Olivia Faces-1

I’m learning to own this new phase and that’s hard at times, but in other ways it feels like coming into my own. 

It’s hard to wake up in the morning and change my internal conversation and to remind myself that what I considered “fun” and things to do when all my other work was done, now get to be my work. Daily I’m having to remind myself that this is what it’s going to look like going forward. That’s not to say that I won’t have other admin stuff do, I will. It’s just that this is going to be what I get to do for work! Seriously?!? 

 

This summer when we were at my parents house, one of the first things my dad said to me within hours of arriving at their house was, “So kid, when are you going to write a book?” And for the first time I actually said, out loud, “I really want to, I just know that while the kids are small I just don’t have the time, but I really want to one day.” And then I realized that I had just owned that for the first time.

It’s not just that I want to write, I need to. It’s part of me. It’s not just that I want to take pictures, I need to. It’s part of me. It’s not just that I want to do visual design work, I need to. It’s part of me. All of it is how I see the world and how I communicate and I’m finally in a place where I know I can own that.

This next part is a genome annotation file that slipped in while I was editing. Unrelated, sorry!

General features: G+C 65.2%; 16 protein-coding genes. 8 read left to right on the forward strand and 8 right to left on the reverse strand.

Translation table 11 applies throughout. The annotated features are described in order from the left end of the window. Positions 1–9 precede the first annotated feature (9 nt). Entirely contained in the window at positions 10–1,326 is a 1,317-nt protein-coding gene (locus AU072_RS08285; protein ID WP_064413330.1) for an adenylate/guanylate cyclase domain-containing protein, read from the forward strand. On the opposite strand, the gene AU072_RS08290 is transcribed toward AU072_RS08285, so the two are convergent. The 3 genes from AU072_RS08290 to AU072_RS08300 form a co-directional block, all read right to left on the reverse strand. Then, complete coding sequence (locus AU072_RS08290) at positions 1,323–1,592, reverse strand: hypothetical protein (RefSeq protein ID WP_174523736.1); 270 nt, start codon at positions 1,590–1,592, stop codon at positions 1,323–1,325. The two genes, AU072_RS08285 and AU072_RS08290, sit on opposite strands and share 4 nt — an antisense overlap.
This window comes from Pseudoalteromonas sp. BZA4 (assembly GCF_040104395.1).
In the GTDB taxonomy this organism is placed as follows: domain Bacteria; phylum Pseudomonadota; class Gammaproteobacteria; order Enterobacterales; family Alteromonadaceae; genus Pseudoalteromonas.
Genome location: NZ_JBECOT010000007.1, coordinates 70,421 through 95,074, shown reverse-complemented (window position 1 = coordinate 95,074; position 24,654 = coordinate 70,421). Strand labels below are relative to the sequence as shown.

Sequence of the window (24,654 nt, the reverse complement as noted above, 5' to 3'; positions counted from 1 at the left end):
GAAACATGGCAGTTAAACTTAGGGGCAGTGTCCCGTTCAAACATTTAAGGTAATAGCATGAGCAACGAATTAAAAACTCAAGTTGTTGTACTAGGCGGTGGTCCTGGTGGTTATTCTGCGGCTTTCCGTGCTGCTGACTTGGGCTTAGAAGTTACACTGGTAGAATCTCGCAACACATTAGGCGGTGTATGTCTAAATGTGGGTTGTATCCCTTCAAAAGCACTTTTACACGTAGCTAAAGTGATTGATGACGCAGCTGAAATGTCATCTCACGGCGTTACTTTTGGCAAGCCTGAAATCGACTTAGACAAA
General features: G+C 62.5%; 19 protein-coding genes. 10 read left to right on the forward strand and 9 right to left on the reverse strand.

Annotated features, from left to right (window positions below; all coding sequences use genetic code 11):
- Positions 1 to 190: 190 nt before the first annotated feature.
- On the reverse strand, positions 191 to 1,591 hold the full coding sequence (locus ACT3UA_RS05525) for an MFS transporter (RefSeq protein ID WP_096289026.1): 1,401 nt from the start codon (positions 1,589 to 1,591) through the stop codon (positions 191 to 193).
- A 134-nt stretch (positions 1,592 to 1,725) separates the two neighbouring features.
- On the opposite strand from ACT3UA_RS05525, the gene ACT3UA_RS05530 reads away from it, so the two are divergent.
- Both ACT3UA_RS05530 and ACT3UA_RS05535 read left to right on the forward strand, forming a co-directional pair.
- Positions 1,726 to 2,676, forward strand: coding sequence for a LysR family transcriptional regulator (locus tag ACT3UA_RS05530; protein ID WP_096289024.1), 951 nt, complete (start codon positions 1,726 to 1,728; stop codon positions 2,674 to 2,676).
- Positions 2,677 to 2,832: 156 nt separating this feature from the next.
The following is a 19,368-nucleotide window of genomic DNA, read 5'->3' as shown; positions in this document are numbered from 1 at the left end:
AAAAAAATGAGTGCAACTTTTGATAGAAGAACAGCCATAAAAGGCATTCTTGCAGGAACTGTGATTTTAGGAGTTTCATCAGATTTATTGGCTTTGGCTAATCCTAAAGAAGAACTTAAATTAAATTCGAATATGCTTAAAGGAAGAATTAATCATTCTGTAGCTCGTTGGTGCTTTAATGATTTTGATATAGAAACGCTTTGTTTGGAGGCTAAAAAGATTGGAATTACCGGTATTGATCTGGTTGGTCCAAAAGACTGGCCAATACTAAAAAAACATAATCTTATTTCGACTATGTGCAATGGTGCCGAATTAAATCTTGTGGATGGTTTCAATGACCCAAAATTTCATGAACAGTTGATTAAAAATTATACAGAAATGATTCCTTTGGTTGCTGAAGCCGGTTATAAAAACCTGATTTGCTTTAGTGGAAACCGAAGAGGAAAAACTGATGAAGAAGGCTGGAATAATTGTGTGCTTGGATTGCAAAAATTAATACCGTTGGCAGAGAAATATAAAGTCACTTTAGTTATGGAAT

I have a huge learning curve ahead. A lot of work ahead of me. But, it’s so exciting and freeing to be in a place where I finally have the tools and the time and the opportunity to explore than in depth. 

Random Update

Edit: I was having internet issues last night when I tried to post this, so I apologize to those of you that are confused about why I would have written a post with nothing more than “b” as the title. 

It’s 8:30 pm and 91*. In case you don’t know what that feels like, it feels like sitting in your own sweat. It feels like sweating when you’re hardly moving. It feels like chugging a quart of Gatorade because once you open the hatch your body realizes that you’ve sweated so much that guzzling the stuff might be your lifeline.